Boston Dynamics talks fluid power, 3D printing at IFK
More than 650 fluid power manufacturers, users and academics came to Aachen, Germany last month to talk about the future of hydraulics and pneumatics technology at the 11th IFK.
Aaron Saunders, VP of Engineering of Boston Dynamics gave a memorable keynote address. Boston Dynamics is the Massachusetts dynamo of a company that even many non-engineers know about, due to the company’s famous YouTube videos that feature bipedal and animal-like robots that jump, run, balance and even do backflips.
Saunders talk focused on building “the world’s most dynamic” humanoid robot—the famed Atlas, which has been through a redesign in recent years. Saunders noted that Boston Dynamics is a very small company, with only 100 engineers. For the last 15 years, he said that his team has been focusing on basic principles of the mechanics of the locomotion of robotics. Their goal has been on changing people’s idea of what robots can do.
“I’m always asked, ‘What’s the purpose? Are you making any money with this?’ The answer is no,” Saunders said, to laughs from the audience. “This robot’s [purpose] is really to drive innovation inside our group, to push us to understand how to marry controls on complex machines. It is also to create an impression of what robots can do. As we move toward the future, we’re getting closer and closer to when we’re going to turn these things into products.”
People also ask Saunders why they are making robots perform tasks such as making them jump. He explained that it forces his team to face a lot of pragmatic problems. In tasks such as jumping, there is a lot of coordination happening—in the upper body, in the legs and the feet. His videos showed the robot’s hands and arms moving to better stabilize itself, and its legs wobble when it landed on soft ground, far different than laboratory conditions.
This is on purpose, he said. “The other thing we do with a lot of the robots at Boston Dynamics that’s kind of unique is we put them out in the real world. Robots in their history have almost always been in the lab environment.”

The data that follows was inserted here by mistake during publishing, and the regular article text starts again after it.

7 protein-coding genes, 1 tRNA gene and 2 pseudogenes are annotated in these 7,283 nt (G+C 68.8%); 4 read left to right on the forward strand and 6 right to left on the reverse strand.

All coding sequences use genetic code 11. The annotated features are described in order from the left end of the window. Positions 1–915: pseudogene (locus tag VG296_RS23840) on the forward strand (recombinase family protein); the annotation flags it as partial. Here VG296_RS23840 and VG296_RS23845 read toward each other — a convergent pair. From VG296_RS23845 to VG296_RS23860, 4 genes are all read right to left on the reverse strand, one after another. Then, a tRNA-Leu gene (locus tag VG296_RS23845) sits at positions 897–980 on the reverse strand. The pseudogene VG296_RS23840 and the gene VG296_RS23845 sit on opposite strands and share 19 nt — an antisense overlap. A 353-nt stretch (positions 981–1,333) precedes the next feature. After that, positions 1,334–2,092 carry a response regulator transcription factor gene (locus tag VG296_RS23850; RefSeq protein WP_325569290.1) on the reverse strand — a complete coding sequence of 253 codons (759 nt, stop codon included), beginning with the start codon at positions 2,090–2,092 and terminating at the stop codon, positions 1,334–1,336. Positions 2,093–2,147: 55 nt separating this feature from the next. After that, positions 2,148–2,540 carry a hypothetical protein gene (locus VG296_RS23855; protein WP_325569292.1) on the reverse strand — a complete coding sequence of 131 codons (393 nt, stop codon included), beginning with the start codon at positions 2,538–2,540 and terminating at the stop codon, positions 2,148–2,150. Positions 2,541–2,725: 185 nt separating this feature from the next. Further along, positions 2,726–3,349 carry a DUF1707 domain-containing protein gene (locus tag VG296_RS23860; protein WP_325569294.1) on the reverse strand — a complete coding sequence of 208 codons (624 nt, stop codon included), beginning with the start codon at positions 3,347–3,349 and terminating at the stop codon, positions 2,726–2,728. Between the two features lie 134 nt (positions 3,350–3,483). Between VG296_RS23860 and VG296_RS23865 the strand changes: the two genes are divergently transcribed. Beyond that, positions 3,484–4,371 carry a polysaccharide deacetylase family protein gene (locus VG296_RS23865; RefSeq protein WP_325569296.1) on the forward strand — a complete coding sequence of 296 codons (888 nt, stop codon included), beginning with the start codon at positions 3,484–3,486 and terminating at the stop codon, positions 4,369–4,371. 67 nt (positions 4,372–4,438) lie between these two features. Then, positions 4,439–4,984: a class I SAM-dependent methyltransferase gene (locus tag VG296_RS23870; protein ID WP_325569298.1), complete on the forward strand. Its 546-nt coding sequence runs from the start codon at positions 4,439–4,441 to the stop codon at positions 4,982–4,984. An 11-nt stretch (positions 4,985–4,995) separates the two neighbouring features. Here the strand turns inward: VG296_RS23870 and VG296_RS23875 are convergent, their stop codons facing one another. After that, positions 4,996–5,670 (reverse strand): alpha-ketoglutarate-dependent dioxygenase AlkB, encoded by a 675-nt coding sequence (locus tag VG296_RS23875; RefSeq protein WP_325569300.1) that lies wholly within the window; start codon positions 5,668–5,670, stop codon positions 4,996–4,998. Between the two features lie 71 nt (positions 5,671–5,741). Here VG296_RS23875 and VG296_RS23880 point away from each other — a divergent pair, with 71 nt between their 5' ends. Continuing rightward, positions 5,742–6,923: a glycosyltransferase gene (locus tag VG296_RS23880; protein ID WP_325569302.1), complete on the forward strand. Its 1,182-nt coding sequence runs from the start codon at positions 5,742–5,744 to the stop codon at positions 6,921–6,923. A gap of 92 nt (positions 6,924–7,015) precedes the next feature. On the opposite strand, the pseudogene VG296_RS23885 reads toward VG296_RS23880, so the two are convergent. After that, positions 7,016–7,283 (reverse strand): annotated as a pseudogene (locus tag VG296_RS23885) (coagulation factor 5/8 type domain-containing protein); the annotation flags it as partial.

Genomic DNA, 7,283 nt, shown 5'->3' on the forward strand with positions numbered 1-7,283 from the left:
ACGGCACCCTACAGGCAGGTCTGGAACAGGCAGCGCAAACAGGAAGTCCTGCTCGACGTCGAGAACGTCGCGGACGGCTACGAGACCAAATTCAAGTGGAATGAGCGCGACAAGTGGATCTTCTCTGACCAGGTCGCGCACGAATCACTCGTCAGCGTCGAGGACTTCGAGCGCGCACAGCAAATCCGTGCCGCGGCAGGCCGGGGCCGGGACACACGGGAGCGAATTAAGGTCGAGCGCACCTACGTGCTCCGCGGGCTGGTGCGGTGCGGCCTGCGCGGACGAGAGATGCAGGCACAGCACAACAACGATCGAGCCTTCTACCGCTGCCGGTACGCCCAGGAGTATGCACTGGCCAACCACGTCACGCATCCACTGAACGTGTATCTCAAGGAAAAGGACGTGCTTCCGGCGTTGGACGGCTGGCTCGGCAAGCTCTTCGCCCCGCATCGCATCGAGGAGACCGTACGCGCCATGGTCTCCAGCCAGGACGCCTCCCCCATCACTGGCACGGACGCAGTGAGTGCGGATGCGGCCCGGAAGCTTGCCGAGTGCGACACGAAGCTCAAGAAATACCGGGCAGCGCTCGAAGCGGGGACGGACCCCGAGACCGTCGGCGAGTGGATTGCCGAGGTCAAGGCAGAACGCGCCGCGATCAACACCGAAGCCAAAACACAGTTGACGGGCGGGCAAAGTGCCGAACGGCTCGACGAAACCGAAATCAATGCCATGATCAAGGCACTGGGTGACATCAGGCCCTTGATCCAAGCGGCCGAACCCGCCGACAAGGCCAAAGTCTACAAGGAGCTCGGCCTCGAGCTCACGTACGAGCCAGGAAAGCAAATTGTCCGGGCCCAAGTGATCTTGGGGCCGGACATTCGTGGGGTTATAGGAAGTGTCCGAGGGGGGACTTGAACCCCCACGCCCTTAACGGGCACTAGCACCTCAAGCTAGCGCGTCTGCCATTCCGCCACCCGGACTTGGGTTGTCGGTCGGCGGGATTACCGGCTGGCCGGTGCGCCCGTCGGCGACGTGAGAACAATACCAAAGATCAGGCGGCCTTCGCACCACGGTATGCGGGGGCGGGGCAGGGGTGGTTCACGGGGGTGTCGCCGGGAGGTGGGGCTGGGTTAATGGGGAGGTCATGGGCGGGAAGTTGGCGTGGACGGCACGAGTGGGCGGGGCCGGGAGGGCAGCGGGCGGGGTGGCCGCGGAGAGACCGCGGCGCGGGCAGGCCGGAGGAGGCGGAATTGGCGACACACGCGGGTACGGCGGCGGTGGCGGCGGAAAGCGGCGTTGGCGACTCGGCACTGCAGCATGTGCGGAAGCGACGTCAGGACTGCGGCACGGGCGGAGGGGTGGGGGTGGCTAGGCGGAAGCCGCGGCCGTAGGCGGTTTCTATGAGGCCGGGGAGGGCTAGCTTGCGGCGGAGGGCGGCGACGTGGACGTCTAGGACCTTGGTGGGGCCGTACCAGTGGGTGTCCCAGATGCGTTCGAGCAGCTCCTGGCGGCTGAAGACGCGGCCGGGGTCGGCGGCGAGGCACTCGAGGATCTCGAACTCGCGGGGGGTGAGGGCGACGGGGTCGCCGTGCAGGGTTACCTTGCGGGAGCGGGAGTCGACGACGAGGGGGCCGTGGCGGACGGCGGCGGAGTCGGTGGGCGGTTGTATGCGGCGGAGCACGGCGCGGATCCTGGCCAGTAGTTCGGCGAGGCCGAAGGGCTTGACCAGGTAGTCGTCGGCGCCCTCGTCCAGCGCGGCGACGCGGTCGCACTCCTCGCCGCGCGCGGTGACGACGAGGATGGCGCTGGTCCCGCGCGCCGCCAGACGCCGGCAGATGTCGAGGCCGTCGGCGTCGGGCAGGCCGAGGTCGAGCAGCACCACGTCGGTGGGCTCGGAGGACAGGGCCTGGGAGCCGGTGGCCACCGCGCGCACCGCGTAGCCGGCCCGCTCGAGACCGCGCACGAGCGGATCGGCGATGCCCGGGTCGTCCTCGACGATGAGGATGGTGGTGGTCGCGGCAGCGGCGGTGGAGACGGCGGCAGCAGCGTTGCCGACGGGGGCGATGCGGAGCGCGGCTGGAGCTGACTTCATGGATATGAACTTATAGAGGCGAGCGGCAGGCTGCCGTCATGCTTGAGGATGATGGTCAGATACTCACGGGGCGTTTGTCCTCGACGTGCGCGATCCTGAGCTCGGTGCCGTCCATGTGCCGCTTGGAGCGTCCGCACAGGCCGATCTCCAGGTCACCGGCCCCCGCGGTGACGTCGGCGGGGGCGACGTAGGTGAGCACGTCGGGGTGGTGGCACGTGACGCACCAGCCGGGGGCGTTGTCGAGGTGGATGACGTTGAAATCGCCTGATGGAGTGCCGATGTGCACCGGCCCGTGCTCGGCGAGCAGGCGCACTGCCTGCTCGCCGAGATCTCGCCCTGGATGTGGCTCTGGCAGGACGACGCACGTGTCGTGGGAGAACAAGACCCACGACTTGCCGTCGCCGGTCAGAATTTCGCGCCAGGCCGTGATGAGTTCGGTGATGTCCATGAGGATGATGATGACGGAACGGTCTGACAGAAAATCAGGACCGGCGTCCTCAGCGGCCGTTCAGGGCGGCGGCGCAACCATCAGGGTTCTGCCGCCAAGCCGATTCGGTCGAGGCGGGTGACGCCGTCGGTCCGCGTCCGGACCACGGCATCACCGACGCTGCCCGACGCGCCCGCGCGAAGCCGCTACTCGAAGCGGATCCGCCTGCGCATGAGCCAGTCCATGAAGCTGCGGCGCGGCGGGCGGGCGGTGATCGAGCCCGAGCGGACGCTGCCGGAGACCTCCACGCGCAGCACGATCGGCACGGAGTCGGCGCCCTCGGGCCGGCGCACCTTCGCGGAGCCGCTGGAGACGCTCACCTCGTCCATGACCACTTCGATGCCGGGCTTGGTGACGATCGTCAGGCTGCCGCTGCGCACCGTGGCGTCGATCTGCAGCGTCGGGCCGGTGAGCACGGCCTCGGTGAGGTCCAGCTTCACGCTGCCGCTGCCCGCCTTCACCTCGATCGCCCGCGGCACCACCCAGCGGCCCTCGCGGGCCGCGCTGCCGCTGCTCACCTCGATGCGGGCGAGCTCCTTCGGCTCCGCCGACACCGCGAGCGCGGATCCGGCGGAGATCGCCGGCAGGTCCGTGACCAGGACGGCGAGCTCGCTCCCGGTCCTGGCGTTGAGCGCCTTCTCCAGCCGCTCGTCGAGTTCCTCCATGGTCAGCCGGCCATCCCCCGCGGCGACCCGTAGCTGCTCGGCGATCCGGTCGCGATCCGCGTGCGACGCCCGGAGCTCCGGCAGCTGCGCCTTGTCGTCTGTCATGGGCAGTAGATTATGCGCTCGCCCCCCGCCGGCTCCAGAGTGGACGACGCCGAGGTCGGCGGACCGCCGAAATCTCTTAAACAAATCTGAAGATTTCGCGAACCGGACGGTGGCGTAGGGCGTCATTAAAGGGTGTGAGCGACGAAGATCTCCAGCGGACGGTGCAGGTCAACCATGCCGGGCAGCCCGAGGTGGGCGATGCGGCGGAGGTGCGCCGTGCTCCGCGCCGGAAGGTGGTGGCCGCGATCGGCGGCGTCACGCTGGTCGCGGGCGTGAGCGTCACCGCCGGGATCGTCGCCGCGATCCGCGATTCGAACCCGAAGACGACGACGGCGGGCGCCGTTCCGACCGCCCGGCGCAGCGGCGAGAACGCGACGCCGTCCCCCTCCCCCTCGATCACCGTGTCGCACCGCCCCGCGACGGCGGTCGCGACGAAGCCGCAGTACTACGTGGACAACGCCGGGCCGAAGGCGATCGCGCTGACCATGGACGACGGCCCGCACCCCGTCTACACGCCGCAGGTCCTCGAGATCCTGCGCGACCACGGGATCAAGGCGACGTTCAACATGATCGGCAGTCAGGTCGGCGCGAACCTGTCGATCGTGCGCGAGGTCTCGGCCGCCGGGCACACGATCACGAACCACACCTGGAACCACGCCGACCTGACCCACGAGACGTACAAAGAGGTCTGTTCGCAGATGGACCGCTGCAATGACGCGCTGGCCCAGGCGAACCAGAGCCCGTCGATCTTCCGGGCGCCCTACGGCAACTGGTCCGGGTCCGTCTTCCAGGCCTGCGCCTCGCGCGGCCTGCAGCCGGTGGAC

“In these environments, the robots have to autonomously navigate the terrain,” he said, as another video showed a robot walking up an uneven set of stone steps in a parklike setting. “The only inputs that this robot is getting right now from the operator are simple joystick commands, like go forward, go left or right, and everything else comes autonomously from the control system.”
Evolution of Atlas
The journey that Boston Dynamics took in getting to this robot did not happen overnight. They started in 2009, literally sawing one of their quadrupeds in half to make an early biped robot, as they worked on a government project that used pneumatics. This robot was tethered for power and cooling.
“In 2012, there was a big competition started in the U.S. to use mobile robots to use in disaster response scenarios, and the government asked them to build 10 robots to give to universities to learn how to access these difficult trends,” he said.
Boston Dynamics used a lot of off-the-shelf components to put this hydraulic robot together, which was a 2-m tall robot that was self-contained and weighed nearly 200kg.
“In 2015, we got the opportunity—when we were acquired by Google—to really look inside and focus on things that we thought were important. We used the opportunity to redesign this humanoid robot from the ground up, and we ended up with a robot that’s very similar. It has all the same strength and range of mobility.”
This newer Atlas model is about 1.5 meters tall and weighs 80 kg. It has an increased strength density to near human levels, is completely power autonomous (running between 30-60 minutes, depending on what it is doing) and has 28 degrees of freedom.
“Cramming 28 active degrees of freedom that all do force control, position control, and high bandwidth into a small machine is actually quite challenging,” Saunders said.
Valves were a problem to source. They found, as their scale got smaller and smaller, and moved down to the human scale, there really weren’t many choices to purchase a high-performance servovalves that they could use to do control. So, they developed their own, which features multiple modes, for traditional servo, braking (negative work) and coasting (chamber to chamber). The valve, he said, has a fast response time and extremely low bypass leakage. (continued in issue)
Paul J. Heney
VP, Editorial Director